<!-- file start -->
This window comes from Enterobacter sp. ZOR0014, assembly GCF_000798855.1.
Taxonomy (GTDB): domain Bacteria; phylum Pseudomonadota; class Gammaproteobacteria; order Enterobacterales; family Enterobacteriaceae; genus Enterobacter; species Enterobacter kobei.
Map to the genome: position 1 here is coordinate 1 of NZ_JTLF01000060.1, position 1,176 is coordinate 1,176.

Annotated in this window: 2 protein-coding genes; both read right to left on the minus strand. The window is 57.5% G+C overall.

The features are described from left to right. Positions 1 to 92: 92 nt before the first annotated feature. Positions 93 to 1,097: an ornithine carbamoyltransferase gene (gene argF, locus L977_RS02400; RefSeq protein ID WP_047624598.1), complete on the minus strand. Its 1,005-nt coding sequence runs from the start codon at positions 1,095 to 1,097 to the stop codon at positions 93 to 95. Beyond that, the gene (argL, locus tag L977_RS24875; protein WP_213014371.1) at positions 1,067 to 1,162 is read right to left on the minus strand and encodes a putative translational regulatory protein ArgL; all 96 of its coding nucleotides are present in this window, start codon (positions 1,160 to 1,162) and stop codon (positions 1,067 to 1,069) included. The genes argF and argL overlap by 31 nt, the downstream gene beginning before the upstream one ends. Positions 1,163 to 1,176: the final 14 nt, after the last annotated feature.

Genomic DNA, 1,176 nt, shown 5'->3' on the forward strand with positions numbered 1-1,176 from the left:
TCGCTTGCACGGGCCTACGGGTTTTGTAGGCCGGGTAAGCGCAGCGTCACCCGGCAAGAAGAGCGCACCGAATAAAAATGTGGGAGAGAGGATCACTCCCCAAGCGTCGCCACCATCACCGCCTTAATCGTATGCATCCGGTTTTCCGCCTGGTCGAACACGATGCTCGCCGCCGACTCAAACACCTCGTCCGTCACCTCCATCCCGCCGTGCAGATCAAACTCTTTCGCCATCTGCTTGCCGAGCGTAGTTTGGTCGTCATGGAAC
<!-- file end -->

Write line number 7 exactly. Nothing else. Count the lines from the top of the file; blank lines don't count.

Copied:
TCGCTTGCACGGGCCTACGGGTTTTGTAGGCCGGGTAAGCGCAGCGTCACCCGGCAAGAAGAGCGCACCGAATAAAAATGTGGGAGAGAGGATCACTCCCCAAGCGTCGCCACCATCACCGCCTTAATCGTATGCATCCGGTTTTCCGCCTGGTCGAACACGATGCTCGCCGCCGACTCAAACACCTCGTCCGTCACCTCCATCCCGCCGTGCAGATCAAACTCTTTCGCCATCTGCTTGCCGAGCGTAGTTTGGTCGTCATGGAAC